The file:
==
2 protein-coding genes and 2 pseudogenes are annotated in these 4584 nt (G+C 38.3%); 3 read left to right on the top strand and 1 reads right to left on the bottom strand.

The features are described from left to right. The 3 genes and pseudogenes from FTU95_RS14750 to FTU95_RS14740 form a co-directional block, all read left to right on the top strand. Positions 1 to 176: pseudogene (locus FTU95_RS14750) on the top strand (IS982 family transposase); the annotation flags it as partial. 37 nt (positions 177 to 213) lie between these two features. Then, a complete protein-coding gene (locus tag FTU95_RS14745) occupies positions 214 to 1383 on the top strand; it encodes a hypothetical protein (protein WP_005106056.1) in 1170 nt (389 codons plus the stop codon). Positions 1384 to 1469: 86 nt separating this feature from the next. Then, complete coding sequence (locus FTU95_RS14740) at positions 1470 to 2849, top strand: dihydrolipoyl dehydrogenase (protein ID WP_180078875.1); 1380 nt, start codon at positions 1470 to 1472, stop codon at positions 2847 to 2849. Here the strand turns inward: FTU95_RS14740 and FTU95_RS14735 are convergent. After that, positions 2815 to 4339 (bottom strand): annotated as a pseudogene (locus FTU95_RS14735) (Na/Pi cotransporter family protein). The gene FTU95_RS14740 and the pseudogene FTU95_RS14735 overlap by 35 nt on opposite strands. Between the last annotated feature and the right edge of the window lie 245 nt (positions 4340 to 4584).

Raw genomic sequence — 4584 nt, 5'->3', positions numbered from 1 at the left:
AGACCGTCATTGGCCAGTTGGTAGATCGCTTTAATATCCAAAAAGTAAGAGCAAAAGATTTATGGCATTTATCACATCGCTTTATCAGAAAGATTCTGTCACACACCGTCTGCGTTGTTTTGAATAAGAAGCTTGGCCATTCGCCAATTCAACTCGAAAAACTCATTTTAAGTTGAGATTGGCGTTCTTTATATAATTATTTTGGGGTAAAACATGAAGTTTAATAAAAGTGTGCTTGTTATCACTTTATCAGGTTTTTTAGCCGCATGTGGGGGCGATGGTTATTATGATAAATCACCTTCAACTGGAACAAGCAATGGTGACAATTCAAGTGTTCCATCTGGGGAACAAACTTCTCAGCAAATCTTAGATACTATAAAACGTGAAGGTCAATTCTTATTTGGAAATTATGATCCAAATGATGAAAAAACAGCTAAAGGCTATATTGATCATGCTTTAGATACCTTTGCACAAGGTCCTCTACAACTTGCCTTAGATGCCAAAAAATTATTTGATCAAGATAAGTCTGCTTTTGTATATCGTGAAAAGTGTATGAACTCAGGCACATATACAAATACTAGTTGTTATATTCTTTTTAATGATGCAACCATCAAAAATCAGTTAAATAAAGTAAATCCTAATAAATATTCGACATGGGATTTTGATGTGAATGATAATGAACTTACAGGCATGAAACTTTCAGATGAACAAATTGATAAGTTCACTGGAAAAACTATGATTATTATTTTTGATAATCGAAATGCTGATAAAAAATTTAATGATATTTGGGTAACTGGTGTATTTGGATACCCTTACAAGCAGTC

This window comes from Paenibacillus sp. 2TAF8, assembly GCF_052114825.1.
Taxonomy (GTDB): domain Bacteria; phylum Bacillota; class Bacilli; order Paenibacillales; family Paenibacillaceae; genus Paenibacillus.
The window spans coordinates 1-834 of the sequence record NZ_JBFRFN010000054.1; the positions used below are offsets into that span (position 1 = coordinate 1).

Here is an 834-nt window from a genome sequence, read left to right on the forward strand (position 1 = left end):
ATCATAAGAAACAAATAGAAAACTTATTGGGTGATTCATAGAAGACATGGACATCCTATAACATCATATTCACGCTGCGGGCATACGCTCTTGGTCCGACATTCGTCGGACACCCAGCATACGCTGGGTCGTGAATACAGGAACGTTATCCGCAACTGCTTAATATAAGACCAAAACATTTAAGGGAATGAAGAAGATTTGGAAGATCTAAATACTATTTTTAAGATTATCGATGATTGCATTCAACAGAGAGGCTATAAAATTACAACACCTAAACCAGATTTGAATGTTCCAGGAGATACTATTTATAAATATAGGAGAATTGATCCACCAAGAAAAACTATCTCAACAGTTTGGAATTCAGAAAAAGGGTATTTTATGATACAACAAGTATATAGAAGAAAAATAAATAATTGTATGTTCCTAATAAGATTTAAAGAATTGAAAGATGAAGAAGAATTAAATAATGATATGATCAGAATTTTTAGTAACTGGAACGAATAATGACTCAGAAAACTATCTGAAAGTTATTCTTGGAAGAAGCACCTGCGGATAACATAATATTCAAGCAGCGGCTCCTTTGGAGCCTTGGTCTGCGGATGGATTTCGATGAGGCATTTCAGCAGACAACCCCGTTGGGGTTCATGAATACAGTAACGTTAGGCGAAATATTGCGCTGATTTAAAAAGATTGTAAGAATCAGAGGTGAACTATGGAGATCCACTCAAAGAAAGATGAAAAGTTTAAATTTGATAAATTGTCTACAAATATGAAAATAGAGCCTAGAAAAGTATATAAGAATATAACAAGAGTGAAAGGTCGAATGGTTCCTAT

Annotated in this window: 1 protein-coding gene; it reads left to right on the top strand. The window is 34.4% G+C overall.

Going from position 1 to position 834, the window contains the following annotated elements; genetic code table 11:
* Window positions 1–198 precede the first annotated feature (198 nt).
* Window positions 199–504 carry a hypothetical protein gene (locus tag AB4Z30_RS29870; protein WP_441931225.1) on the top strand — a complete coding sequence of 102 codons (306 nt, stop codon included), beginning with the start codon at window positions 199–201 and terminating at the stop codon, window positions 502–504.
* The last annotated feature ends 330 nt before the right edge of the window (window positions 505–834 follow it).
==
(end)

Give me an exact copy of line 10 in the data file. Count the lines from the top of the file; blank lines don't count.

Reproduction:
Annotated in this window: 1 protein-coding gene; it reads left to right on the top strand. The window is 34.4% G+C overall.